Are you Deficient in Magnesium?
What is magnesium? Basically, it’s been called the Master Mineral. Magnesium is one of those nutrients we don’t hear about too much, despite the fact that it’s one of the most abundant minerals in our bodies. Moreover, it’s the fourth most abundant mineral that we have!
According to Dr. Mark Hyman, “This critical mineral is actually responsible for over 300 enzyme reactions and is found in all of your tissues — but mainly in your bones, muscles, and brain. You must have it for your cells to make energy, for many different chemical pumps to work, to stabilize membranes, and to help muscles relax.”
Unfortunately, we don’t usually have enough of it. In fact, 80% of those tested are magnesium deficient.
Here’s why magnesium is so important:
Magnesium helps lower our stress levels. In fact, magnesium is often referred to as the “relaxation mineral.” Serotonin, which is a natural mood stabilizer found mostly in our digestive system, requires magnesium for its production. Therefore, it is recommended that we take magnesium to help manage our stress, anxiety, and mood disorders. In turn, a magnesium deficiency can affect our stress level and emotional state.
Magnesium is used in hospitals and given to patients intravenously who are having heart palpitations – the magnesium helps slow down their heart rate.
Magnesium is necessary for numerous chemical reactions in our body, including making DNA.
Magnesium helps maintain our brain function by relaying signals between our body and our brain. It prevents overstimulation of nerve cells, which could result in brain damage.
Magnesium helps regulate muscle contractions – it opposite to calcium to help our muscles relax. Magnesium is commonly recommended for treating muscle cramps.
Magnesium has also been linked to helping reduce the risk of many diseases, including arthritis, heart disease, and diabetes. Several studies have shown that migraine headaches are associated with low levels of magnesium.
The other major reason magnesium is so important is that your body can’t absorb calcium without it. If you don’t have enough magnesium, your body basically can’t put calcium to good use—and we all know how important calcium is.
What ends up happening is you have all this “extra” calcium floating around your body, waiting for magnesium to help it go where it needs to go. But since there isn’t enough magnesium, the calcium ends up collecting in areas where it really doesn’t have a lot of use—like your arteries (clogging them), or collecting where it might be needed, like your joints, hips, knees, but without the ability to be properly absorbed, these areas become imbalanced calcium collection points (ironically) which results in aches, pains, and arthritis, to name a few.
So you basically need magnesium for the most important body functions to operate smoothly. That’s why when you don’t have enough of it, the first symptoms you’ll have are continuous fatigue and poor sleep.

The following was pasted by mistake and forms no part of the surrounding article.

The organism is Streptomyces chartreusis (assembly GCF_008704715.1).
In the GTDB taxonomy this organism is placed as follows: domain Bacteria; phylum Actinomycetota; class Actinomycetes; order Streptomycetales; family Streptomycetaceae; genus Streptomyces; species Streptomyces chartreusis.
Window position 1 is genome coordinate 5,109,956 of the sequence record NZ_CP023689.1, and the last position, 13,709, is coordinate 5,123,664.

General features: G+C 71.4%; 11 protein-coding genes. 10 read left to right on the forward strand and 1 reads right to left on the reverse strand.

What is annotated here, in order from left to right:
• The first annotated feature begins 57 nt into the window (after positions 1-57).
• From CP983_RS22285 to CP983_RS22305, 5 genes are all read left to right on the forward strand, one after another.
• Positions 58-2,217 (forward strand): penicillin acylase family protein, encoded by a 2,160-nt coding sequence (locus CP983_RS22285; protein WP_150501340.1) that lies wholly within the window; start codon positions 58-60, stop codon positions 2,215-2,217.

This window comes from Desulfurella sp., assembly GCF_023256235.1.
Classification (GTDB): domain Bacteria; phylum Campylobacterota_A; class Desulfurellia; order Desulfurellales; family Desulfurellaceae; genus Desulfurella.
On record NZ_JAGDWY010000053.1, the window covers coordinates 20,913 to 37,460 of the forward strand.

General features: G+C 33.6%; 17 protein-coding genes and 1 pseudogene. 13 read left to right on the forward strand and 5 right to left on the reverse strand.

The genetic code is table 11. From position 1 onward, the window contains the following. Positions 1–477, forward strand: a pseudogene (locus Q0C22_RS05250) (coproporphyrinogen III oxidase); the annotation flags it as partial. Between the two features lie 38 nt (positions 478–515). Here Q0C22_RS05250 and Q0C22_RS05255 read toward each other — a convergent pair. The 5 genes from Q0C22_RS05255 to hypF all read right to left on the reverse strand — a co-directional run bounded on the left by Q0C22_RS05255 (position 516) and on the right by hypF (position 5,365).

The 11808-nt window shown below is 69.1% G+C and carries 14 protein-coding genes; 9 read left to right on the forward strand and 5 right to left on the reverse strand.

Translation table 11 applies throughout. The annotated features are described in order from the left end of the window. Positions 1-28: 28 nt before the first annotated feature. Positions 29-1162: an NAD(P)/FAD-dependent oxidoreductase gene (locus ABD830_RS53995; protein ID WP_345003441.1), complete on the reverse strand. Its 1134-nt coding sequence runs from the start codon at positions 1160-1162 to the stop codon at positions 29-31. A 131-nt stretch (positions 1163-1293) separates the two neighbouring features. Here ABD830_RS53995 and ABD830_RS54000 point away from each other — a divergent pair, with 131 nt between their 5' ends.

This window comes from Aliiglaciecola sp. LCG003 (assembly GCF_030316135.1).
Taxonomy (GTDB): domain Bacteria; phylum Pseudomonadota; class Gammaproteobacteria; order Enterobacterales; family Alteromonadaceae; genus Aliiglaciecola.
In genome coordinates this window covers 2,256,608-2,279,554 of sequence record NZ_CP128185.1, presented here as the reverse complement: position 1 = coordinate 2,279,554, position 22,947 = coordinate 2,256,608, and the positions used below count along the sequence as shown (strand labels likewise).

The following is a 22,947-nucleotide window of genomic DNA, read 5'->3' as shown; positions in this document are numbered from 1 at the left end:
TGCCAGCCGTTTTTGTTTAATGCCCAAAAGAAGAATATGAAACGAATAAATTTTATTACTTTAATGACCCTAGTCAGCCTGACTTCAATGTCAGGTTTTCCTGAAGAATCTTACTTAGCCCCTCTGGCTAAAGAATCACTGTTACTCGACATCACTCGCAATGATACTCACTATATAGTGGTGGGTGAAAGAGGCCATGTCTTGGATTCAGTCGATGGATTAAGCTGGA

So what causes a magnesium deficiency?
Sugar (It takes 28 molecules of magnesium to metabolize a single glucose molecule)
Processed food (bread, pasta, packaged foods, dairy)
Consumption of produce from depleted soil
Consumption of foods high in phytic acid (grains, beans, legumes)
How do you know if you’re deficient?
Inability to sleep or insomnia
Sensitivity to noise
Anxiety, depression or restlessness
Muscle soreness or spasms
Infertility or PMS
High levels of stress
Heart “flutters” or palpitations
Fatigue or unusual tiredness
Coldness in extremities
Fuzzy brain or difficulty concentrating
Allergies and sensitivities
Lack of appetite
Bad short term memory
Frequent cavities or poor dental health
Restless leg syndrome
Irritable Bowel Syndrome
Can you see why it’s called the Master Mineral?
If you have five or more of these symptoms, you need to raise your magnesium levels:
Up your intake of high-magnesium foods such as leafy greens, broccoli, sea vegetables and kelp, or my favorite–chocolate.
Reduce your intake of sugar, caffeine and processed foods
Take Epsom salt baths
Supplement: Adult men should consume 420 mg/day, while adult women should consume 320 mg/day.
There could be consequences from consuming too much magnesium or not enough magnesium:
Too much magnesium can cause various symptoms, including diarrhea, nausea, vomiting, lethargy, and irregular heartbeat. Therefore, you might not want to take a supplement that contains magnesium if you are already getting enough magnesium through your food and other sources.
A magnesium deficiency (called hypomagnesemia) could lead to various health conditions, including muscle twitches and cramps, osteoporosis, fatigue, high blood pressure, asthma, heart disease, and diabetes.
One of the best ways to absorb and make use of magnesium is with a topically applied magnesium oil. Apply it all over your body daily after your shower and/or workout. At bedtime, apply it on the bottoms of your feet for an uninterrupted night of sleep. The first few times that you use it, you might feel a tingly sensation–that’s fine and is relative to your deficiency–so the more tingling you experience, the more deficient you are. As you continue to use the oil and rebuild up your magnesium levels, this tingling will subside.